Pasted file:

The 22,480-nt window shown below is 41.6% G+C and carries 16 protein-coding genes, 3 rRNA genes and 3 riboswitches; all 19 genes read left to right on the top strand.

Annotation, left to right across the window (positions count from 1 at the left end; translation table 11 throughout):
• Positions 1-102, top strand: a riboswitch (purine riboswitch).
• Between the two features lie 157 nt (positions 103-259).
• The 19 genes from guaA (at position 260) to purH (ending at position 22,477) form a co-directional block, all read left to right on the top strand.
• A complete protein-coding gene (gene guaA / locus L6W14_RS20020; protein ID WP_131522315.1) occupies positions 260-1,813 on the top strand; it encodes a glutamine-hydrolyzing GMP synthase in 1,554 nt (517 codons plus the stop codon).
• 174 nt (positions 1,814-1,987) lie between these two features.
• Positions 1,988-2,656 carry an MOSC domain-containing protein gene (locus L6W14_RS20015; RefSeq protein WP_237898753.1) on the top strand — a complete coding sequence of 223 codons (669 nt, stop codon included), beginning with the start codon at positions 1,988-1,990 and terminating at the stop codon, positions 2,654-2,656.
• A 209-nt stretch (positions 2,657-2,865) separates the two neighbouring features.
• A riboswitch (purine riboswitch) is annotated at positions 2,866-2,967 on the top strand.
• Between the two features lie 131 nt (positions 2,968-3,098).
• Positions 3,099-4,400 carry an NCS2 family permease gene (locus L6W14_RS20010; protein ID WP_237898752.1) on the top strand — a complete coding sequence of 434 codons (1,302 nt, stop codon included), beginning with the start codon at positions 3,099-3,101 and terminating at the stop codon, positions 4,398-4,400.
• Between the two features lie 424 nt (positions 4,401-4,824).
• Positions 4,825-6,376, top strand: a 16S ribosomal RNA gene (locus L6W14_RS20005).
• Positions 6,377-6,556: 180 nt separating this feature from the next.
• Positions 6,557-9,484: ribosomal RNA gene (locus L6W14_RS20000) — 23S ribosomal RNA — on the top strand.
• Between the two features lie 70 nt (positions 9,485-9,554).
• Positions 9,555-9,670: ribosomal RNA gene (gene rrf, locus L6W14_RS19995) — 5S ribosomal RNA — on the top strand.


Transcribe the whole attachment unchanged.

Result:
The 22,480-nt window shown below is 41.6% G+C and carries 16 protein-coding genes, 3 rRNA genes and 3 riboswitches; all 19 genes read left to right on the top strand.

Annotation, left to right across the window (positions count from 1 at the left end; translation table 11 throughout):
• Positions 1-102, top strand: a riboswitch (purine riboswitch).
• Between the two features lie 157 nt (positions 103-259).
• The 19 genes from guaA (at position 260) to purH (ending at position 22,477) form a co-directional block, all read left to right on the top strand.
• A complete protein-coding gene (gene guaA / locus L6W14_RS20020; protein ID WP_131522315.1) occupies positions 260-1,813 on the top strand; it encodes a glutamine-hydrolyzing GMP synthase in 1,554 nt (517 codons plus the stop codon).
• 174 nt (positions 1,814-1,987) lie between these two features.
• Positions 1,988-2,656 carry an MOSC domain-containing protein gene (locus L6W14_RS20015; RefSeq protein WP_237898753.1) on the top strand — a complete coding sequence of 223 codons (669 nt, stop codon included), beginning with the start codon at positions 1,988-1,990 and terminating at the stop codon, positions 2,654-2,656.
• A 209-nt stretch (positions 2,657-2,865) separates the two neighbouring features.
• A riboswitch (purine riboswitch) is annotated at positions 2,866-2,967 on the top strand.
• Between the two features lie 131 nt (positions 2,968-3,098).
• Positions 3,099-4,400 carry an NCS2 family permease gene (locus L6W14_RS20010; protein ID WP_237898752.1) on the top strand — a complete coding sequence of 434 codons (1,302 nt, stop codon included), beginning with the start codon at positions 3,099-3,101 and terminating at the stop codon, positions 4,398-4,400.
• Between the two features lie 424 nt (positions 4,401-4,824).
• Positions 4,825-6,376, top strand: a 16S ribosomal RNA gene (locus L6W14_RS20005).
• Positions 6,377-6,556: 180 nt separating this feature from the next.
• Positions 6,557-9,484: ribosomal RNA gene (locus L6W14_RS20000) — 23S ribosomal RNA — on the top strand.
• Between the two features lie 70 nt (positions 9,485-9,554).
• Positions 9,555-9,670: ribosomal RNA gene (gene rrf, locus L6W14_RS19995) — 5S ribosomal RNA — on the top strand.